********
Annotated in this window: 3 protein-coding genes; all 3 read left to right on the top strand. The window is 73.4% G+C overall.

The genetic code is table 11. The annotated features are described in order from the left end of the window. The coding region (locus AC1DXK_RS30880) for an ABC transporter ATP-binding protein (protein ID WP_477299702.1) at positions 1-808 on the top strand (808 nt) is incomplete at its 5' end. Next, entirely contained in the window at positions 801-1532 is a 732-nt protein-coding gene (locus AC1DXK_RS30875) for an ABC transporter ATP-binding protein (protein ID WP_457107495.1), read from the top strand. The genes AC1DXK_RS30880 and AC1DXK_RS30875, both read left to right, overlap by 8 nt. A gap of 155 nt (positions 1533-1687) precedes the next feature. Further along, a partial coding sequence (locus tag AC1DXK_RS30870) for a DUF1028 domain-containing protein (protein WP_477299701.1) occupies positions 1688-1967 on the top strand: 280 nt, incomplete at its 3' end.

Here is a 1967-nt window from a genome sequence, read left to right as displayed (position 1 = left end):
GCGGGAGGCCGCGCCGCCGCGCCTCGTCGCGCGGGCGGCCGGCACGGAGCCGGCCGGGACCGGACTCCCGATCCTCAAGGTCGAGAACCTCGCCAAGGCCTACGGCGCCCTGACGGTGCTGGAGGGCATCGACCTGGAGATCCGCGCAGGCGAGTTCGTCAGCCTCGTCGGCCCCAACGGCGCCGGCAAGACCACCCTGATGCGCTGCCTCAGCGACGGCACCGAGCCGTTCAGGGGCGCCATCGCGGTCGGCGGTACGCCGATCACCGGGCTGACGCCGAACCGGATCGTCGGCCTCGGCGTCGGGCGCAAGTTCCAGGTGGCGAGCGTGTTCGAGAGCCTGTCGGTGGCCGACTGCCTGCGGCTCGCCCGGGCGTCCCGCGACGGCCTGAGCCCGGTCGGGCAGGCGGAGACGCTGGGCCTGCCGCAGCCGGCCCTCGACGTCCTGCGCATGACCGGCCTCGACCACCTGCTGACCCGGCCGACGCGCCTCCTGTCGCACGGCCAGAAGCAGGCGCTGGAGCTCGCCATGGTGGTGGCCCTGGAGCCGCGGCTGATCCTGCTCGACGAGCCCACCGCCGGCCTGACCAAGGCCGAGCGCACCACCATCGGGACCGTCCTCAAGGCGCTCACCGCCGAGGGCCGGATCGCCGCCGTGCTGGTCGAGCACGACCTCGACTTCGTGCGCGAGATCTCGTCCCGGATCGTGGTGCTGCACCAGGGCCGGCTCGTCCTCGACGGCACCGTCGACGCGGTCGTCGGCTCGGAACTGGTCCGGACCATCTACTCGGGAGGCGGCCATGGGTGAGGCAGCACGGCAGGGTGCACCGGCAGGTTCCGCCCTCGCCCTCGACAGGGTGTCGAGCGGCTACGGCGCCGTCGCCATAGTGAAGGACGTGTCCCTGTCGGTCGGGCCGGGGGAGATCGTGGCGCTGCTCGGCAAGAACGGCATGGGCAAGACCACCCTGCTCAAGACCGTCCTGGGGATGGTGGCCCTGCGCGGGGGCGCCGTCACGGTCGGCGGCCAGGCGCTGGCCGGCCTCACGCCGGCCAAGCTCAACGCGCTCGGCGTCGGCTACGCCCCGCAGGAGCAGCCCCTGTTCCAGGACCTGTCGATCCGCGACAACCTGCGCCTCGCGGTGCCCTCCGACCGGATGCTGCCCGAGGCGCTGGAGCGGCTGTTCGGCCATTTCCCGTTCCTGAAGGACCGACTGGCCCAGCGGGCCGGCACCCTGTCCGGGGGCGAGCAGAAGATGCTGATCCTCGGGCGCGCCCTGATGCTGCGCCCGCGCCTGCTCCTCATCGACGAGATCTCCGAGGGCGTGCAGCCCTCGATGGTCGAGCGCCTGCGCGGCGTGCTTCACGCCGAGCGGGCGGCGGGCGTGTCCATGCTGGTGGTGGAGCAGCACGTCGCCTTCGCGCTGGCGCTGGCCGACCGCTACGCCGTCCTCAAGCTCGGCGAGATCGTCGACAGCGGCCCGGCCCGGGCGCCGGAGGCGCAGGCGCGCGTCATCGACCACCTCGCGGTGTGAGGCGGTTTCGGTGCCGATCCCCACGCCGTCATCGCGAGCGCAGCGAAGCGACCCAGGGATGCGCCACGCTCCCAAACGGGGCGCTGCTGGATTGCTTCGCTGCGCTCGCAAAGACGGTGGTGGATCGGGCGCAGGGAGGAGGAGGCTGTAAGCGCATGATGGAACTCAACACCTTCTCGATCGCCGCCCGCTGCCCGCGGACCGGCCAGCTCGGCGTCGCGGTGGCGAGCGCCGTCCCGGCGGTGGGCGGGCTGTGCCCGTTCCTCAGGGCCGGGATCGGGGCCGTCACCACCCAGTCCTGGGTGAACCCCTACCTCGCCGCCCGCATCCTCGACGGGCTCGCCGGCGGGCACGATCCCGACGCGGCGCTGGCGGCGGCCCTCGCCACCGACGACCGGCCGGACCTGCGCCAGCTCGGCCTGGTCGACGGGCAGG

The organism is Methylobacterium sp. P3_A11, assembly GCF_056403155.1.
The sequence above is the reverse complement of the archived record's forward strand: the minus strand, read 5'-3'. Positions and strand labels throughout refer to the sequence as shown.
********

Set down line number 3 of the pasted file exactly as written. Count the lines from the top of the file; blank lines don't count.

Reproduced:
Here is a 1967-nt window from a genome sequence, read left to right as displayed (position 1 = left end):